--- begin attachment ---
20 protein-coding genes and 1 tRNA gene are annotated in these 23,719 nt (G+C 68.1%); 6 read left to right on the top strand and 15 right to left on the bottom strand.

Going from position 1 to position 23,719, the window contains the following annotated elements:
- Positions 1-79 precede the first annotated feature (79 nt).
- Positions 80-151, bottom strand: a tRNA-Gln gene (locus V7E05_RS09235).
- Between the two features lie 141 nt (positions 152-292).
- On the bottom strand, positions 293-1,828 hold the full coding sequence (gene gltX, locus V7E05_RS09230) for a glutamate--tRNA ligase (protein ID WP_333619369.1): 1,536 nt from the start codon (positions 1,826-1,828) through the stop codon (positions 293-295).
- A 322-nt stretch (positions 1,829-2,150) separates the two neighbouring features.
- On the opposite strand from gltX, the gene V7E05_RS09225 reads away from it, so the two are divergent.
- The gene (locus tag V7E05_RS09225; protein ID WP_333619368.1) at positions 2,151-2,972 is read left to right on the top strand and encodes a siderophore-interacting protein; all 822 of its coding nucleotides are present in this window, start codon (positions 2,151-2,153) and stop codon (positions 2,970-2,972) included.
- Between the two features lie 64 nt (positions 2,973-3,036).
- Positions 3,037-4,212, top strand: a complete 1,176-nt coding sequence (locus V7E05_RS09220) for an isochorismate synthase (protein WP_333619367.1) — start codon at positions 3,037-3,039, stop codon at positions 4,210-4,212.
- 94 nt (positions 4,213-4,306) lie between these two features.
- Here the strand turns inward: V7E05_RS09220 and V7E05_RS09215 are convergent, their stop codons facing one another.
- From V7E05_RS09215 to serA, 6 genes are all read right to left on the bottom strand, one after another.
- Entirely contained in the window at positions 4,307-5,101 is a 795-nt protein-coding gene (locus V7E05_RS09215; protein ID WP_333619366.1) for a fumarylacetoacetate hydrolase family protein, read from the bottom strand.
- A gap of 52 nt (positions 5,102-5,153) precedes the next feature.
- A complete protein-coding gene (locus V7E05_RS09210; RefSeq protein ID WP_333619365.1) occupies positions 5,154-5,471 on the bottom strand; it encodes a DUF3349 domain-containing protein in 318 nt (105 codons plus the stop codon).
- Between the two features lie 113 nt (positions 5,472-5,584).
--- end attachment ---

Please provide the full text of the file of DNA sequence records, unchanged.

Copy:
20 protein-coding genes and 1 tRNA gene are annotated in these 23,719 nt (G+C 68.1%); 6 read left to right on the top strand and 15 right to left on the bottom strand.

Going from position 1 to position 23,719, the window contains the following annotated elements:
- Positions 1-79 precede the first annotated feature (79 nt).
- Positions 80-151, bottom strand: a tRNA-Gln gene (locus V7E05_RS09235).
- Between the two features lie 141 nt (positions 152-292).
- On the bottom strand, positions 293-1,828 hold the full coding sequence (gene gltX, locus V7E05_RS09230) for a glutamate--tRNA ligase (protein ID WP_333619369.1): 1,536 nt from the start codon (positions 1,826-1,828) through the stop codon (positions 293-295).
- A 322-nt stretch (positions 1,829-2,150) separates the two neighbouring features.
- On the opposite strand from gltX, the gene V7E05_RS09225 reads away from it, so the two are divergent.
- The gene (locus tag V7E05_RS09225; protein ID WP_333619368.1) at positions 2,151-2,972 is read left to right on the top strand and encodes a siderophore-interacting protein; all 822 of its coding nucleotides are present in this window, start codon (positions 2,151-2,153) and stop codon (positions 2,970-2,972) included.
- Between the two features lie 64 nt (positions 2,973-3,036).
- Positions 3,037-4,212, top strand: a complete 1,176-nt coding sequence (locus V7E05_RS09220) for an isochorismate synthase (protein WP_333619367.1) — start codon at positions 3,037-3,039, stop codon at positions 4,210-4,212.
- 94 nt (positions 4,213-4,306) lie between these two features.
- Here the strand turns inward: V7E05_RS09220 and V7E05_RS09215 are convergent, their stop codons facing one another.
- From V7E05_RS09215 to serA, 6 genes are all read right to left on the bottom strand, one after another.
- Entirely contained in the window at positions 4,307-5,101 is a 795-nt protein-coding gene (locus V7E05_RS09215; protein ID WP_333619366.1) for a fumarylacetoacetate hydrolase family protein, read from the bottom strand.
- A gap of 52 nt (positions 5,102-5,153) precedes the next feature.
- A complete protein-coding gene (locus V7E05_RS09210; RefSeq protein ID WP_333619365.1) occupies positions 5,154-5,471 on the bottom strand; it encodes a DUF3349 domain-containing protein in 318 nt (105 codons plus the stop codon).
- Between the two features lie 113 nt (positions 5,472-5,584).